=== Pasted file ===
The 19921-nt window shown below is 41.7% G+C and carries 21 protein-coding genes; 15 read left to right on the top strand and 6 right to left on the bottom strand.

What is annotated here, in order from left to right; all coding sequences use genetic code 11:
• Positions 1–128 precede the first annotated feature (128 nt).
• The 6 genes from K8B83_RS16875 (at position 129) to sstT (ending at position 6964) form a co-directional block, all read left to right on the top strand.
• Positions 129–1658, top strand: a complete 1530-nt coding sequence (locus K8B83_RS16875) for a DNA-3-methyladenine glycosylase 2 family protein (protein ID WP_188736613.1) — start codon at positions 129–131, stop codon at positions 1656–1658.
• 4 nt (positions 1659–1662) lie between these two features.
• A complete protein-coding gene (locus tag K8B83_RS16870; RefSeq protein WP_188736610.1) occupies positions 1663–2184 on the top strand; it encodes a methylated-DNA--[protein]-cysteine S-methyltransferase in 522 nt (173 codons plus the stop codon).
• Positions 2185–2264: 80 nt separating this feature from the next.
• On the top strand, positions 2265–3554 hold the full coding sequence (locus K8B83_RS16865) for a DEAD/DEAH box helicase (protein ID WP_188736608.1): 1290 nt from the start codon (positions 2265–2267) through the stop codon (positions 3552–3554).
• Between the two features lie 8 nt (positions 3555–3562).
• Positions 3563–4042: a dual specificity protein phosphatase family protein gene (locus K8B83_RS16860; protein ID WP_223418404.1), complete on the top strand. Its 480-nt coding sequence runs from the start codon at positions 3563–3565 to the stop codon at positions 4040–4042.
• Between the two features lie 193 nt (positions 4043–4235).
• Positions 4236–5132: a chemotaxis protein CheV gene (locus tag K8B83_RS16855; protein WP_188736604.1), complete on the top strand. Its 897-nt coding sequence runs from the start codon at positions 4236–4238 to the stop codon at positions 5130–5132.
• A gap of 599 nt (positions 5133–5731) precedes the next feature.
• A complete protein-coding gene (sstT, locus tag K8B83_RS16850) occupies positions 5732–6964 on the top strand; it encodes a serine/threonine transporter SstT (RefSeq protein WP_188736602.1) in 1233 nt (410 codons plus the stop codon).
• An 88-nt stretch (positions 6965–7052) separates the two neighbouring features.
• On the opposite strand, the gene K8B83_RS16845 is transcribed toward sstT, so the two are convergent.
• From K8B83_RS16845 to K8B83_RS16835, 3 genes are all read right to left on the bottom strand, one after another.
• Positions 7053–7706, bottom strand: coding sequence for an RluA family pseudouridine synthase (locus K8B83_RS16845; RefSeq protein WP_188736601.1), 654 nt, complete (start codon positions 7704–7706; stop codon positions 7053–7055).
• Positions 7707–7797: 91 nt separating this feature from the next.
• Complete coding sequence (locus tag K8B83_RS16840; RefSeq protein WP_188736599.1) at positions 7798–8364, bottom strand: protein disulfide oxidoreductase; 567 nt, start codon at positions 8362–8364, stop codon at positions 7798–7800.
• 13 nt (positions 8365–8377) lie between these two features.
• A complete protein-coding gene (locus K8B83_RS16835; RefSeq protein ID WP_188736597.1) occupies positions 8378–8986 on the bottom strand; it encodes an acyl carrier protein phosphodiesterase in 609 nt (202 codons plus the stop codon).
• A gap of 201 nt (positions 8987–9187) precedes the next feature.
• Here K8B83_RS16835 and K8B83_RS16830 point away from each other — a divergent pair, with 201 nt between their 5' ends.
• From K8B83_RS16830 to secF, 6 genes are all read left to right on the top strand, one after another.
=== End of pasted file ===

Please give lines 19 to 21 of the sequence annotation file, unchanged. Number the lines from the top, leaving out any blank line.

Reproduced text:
• Positions 7053–7706, bottom strand: coding sequence for an RluA family pseudouridine synthase (locus K8B83_RS16845; RefSeq protein WP_188736601.1), 654 nt, complete (start codon positions 7704–7706; stop codon positions 7053–7055).
• Positions 7707–7797: 91 nt separating this feature from the next.
• Complete coding sequence (locus tag K8B83_RS16840; RefSeq protein WP_188736599.1) at positions 7798–8364, bottom strand: protein disulfide oxidoreductase; 567 nt, start codon at positions 8362–8364, stop codon at positions 7798–7800.